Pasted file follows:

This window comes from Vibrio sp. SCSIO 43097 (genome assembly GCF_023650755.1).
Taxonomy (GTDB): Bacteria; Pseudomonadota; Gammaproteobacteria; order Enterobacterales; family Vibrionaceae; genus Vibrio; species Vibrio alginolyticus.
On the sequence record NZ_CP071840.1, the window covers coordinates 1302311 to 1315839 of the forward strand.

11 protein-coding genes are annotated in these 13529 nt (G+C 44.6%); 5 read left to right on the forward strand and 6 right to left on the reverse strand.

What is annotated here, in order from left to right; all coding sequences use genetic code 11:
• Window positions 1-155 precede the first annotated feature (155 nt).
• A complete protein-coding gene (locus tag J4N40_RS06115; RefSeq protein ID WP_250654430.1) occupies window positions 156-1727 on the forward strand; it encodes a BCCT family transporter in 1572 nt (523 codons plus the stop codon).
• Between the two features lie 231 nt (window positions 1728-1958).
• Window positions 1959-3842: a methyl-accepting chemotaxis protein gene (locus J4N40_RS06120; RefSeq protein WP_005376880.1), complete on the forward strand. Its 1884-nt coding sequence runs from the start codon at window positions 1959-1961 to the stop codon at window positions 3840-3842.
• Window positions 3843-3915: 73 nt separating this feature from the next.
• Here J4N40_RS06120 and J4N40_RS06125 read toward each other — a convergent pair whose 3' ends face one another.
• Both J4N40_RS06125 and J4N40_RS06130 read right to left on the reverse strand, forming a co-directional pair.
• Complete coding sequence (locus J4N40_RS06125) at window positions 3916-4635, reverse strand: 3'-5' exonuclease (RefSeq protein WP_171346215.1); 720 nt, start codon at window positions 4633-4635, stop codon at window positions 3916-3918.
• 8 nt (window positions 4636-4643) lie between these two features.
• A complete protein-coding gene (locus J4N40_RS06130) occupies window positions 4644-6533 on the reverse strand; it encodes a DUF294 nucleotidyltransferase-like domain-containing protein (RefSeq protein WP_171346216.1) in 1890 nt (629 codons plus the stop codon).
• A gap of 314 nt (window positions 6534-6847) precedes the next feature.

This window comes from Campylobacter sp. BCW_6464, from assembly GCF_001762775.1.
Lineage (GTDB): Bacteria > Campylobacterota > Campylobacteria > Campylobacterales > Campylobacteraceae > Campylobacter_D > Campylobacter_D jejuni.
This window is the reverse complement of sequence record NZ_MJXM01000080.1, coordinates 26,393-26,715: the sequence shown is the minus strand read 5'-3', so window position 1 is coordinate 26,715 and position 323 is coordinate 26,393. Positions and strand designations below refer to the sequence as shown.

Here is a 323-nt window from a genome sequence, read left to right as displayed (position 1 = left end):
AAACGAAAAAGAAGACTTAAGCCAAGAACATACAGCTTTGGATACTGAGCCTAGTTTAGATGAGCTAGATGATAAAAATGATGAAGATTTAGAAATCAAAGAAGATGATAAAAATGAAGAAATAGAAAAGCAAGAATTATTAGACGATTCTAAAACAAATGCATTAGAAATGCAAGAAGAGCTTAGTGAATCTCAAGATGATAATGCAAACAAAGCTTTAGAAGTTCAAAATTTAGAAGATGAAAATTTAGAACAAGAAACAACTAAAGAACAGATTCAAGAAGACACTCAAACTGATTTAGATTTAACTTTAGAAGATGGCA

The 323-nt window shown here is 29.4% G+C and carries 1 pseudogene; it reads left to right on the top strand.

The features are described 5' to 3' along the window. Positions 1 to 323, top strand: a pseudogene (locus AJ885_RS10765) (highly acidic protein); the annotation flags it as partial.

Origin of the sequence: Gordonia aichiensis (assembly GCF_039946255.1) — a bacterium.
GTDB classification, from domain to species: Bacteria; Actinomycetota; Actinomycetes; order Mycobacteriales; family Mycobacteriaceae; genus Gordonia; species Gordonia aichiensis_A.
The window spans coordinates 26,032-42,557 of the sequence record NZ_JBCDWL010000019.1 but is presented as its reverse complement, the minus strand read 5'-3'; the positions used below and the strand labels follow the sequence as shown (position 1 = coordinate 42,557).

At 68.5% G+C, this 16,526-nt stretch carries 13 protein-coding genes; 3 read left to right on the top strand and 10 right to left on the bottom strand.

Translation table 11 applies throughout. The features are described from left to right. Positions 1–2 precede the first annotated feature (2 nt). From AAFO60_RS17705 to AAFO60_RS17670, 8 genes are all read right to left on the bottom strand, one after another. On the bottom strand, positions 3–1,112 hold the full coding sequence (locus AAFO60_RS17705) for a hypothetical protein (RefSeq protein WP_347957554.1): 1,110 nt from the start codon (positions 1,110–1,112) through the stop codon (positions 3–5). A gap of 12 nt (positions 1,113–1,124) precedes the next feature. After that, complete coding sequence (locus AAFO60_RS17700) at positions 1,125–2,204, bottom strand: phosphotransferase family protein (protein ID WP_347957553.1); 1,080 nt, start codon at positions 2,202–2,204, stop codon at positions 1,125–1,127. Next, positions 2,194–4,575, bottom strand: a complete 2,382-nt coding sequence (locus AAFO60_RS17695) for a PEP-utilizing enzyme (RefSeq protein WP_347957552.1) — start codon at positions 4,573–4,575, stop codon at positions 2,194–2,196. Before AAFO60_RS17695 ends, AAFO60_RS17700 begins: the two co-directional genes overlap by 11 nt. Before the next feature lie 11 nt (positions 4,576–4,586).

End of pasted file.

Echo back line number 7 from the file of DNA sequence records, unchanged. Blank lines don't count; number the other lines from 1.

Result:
• A complete protein-coding gene (locus tag J4N40_RS06115; RefSeq protein ID WP_250654430.1) occupies window positions 156-1727 on the forward strand; it encodes a BCCT family transporter in 1572 nt (523 codons plus the stop codon).